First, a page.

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Review: ‘Wish You Were Here’ Is a Postcard Scrawled In Guilt and Blood

By  · Published on June 7th, 2013

A man and a pregnant woman lay on the beach, soaking in the sun and talking. Alice (Felicity Price) asks Jeremy (Antony Starr) if he could go anywhere where would he go, and he answers simply that he would stay there.

The “there” in question is a small town on the southwestern shores of Cambodia, and after a brief montage of two couples enjoying a week free of responsibility we see them celebrating their last night there with some illicit pills. The next morning is a blur as Alice’s husband, Dave (Joel Edgerton), wanders a dawn-lit field, disheveled and bloodied. Jeremy meanwhile, instigator of the trip and brand new boyfriend to Alice’s sister, Steph (Teresa Palmer), has gone missing.

Wish You Were Here is a dramatic thriller that explores guilt, doubt and responsibility through its various relationships. Husband to wife, sister to sister, and stranger to stranger are pairings that get tested by way of a mystery involving one man’s disappearance and the truth hiding just below the surface. There’s an interesting story here, but much of its power is neutered by a structure heavily reliant on flashback reveals. Happily, thanks in large part to the performances, there’s still enough juice left to make for an engaging-enough watch.

Director/co-writer Kieran Darcy-Smith and co-writer/star Price set their film in 2010 for little discernible reason in that it appears to have no effect on the story, but the couples’ vacation spot could hardly have been better suited. The Cambodian beach town isn’t quite a lawless frontier, but for English-speaking foreigners parts of the town seem to constantly edge up against unexpected danger. Alcohol and drugs understandably exacerbate the situation, as do flashes of cash, but the script wisely offers a wealth of possibilities when it comes to what can go wrong on such a trip.

Dramas between the quartet come to light, some big and some small, as tensions build between husband and wife and the sisters. Jeremy was an unknown quantity to Alice and Dave before the trip leading to more suspicions and questions between them and from the police.

The elements of a solid mystery are present, but the aspect of the script that’s far less effective is its insistence on playing a game of back and forth with the present day constantly giving way to flashbacks. There’s less a sense of active discovery on the part of the three who return home to Australia than there is of simply doling out the truth. The trio, along with the local police, are curious as to the truth back in Cambodia, but it rarely feels like any of them are searching for it as opposed to simply wondering what happened. Present day drama cuts to a flashback then back to the present and so on until the frequency and intensity of the flashbacks finally reveal what we’ve been waiting to see.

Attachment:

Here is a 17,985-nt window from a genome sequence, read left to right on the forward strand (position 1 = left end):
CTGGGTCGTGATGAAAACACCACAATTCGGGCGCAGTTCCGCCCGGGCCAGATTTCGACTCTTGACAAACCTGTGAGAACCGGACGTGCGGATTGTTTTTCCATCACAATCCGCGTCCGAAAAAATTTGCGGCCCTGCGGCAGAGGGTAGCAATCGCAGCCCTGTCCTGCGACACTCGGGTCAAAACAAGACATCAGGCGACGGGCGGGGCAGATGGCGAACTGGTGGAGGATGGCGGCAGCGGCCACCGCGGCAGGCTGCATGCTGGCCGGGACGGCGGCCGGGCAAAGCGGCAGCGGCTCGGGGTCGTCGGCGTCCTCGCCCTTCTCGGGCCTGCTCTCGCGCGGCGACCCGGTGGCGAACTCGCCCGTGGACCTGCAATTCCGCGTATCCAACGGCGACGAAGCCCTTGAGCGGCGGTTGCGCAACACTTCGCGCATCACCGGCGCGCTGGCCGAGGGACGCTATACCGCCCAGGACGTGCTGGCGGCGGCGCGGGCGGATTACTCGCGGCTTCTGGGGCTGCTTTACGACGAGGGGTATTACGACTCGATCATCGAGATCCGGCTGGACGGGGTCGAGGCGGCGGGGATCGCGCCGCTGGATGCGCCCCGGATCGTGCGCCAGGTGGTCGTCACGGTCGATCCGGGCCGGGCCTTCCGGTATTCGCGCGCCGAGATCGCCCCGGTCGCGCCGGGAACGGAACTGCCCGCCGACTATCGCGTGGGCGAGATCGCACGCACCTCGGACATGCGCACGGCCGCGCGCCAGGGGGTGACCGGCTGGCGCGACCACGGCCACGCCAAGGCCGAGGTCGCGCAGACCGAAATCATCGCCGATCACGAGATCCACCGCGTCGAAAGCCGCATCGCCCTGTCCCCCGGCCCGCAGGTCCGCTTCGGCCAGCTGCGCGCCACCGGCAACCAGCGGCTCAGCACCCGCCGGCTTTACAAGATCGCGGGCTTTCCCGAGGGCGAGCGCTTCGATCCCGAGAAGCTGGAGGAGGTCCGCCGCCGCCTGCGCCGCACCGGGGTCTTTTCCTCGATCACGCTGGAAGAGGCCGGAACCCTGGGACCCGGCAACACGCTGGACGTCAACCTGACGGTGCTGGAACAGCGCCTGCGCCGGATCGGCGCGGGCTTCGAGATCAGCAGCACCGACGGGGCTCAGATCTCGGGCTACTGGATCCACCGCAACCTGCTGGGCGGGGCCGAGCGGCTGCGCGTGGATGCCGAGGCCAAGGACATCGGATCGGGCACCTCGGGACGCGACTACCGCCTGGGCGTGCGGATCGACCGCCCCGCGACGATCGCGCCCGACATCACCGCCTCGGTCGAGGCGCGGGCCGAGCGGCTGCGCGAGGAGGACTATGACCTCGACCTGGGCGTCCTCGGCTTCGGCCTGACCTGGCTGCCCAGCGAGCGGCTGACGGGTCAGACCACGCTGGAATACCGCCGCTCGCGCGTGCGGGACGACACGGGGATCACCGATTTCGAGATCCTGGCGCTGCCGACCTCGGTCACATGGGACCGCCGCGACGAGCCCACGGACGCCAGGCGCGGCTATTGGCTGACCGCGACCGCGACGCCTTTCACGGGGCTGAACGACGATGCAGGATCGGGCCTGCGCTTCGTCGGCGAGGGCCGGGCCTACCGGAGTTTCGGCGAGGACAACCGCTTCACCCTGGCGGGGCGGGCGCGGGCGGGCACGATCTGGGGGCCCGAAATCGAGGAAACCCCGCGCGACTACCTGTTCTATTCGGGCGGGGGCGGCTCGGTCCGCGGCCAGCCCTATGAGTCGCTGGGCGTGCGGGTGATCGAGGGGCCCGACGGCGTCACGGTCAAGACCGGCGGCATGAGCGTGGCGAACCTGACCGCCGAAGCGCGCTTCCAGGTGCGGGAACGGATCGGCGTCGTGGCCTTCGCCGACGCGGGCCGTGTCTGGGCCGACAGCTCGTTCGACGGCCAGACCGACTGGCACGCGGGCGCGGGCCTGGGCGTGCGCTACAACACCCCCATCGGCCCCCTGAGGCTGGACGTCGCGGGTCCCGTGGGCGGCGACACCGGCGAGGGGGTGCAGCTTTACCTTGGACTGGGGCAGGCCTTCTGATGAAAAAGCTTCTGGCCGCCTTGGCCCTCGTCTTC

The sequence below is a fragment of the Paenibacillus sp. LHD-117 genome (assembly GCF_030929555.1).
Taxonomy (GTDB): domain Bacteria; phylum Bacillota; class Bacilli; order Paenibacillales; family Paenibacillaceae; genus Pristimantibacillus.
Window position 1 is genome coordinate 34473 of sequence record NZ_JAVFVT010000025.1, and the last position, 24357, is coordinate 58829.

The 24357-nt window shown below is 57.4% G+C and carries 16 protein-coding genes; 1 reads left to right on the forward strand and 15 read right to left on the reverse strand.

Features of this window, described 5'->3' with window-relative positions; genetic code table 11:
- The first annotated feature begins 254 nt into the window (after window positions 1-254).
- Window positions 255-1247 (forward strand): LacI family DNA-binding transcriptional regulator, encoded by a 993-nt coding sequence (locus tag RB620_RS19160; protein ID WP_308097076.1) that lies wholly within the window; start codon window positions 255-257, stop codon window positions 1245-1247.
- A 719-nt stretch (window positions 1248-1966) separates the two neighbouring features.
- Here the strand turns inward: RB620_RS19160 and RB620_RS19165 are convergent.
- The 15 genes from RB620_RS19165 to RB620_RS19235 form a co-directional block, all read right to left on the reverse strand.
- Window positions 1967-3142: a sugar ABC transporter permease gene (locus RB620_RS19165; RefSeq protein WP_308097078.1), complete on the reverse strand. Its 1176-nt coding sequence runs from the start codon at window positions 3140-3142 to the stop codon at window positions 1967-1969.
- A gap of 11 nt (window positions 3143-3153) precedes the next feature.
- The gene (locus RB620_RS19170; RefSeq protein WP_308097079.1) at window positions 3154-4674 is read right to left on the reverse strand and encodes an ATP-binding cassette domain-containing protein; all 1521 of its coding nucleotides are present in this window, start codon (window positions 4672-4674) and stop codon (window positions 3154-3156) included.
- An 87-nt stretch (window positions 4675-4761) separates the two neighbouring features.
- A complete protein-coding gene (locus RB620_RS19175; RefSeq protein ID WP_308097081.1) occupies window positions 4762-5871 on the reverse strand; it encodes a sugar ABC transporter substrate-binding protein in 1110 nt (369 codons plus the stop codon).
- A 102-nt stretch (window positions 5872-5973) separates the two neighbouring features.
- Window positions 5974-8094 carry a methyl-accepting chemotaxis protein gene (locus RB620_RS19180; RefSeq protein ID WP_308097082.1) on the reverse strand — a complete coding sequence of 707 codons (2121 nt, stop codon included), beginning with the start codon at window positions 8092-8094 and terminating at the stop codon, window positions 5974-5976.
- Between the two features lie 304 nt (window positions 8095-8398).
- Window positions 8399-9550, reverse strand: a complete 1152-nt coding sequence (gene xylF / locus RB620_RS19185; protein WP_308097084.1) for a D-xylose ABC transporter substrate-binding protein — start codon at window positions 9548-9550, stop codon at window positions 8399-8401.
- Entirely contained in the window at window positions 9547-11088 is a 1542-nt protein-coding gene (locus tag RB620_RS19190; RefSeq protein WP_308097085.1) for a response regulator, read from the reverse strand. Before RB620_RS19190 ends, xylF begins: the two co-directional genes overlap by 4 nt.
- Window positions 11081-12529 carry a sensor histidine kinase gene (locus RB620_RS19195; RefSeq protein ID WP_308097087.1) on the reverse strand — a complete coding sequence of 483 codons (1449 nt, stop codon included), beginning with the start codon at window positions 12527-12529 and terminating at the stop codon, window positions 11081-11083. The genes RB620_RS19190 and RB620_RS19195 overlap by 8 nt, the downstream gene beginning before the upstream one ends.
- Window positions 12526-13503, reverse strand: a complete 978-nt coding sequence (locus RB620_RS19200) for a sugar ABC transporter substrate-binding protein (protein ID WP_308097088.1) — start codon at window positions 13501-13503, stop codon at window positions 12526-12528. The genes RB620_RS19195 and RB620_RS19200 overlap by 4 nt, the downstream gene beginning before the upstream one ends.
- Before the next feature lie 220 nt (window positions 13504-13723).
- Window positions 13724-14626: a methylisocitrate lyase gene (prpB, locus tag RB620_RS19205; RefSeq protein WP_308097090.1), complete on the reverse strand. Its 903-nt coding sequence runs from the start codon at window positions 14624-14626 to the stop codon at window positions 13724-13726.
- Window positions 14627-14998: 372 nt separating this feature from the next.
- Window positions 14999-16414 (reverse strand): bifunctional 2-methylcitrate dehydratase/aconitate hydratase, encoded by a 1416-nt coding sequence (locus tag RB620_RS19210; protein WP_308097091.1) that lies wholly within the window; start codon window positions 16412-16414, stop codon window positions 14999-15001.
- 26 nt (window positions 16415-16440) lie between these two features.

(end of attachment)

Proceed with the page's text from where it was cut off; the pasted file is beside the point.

The reliance on flashbacks also hurts the film’s first act as the initial jump between then and now is jarring at first. The situation, Jeremy’s disappearance, slowly comes to light, but for too many minutes we’re left watching characters behaving seemingly normal and feeling as if a dramatic beat has been missed. We’re back on track soon enough, but it brings the necessity of so many flashbacks into question. The mystery demands some of them obviously, but the overuse of them seems to quell the suspense on more than one occasion.

Edgerton gets the most screentime here, and he makes strong use of it with a performance that wavers intentionally between the stoic and the emotional. His face has always had a slight softness to it, but his eyes often hint at something darker within. Price has slightly less to do, but she does well with a character whose look of innocence may be little more than an expectant mother’s glow. Palmer meanwhile gets to dig deeper emotionally than we may be used to seeing her do, but she manages it quite well in a small but pivotal role.

Wish You Were Here is an engaging-enough mystery with some strong performances to anchor it. The mystery at its core may lack some conclusive punch, but it builds and holds up well throughout the film. Viewers will most likely care more before the reveal than they will after, but it remains a trip worth taking.

The Upside: Manages to maintain mystery throughout; well acted; Teresa Palmer deserves more work

The Downside: Some oddly unanswered questions; wrap up possibly too neat

On the Side: Kieran Darcy-Smith and Felicity Price are husband and wife.

Rob Hunter has been writing for Film School Rejects since before you were born, which is weird seeing as he's so damn young. He's our Chief Film Critic and Associate Editor and lists 'Broadcast News' as his favorite film of all time. Feel free to say hi if you see him on Twitter @FakeRobHunter.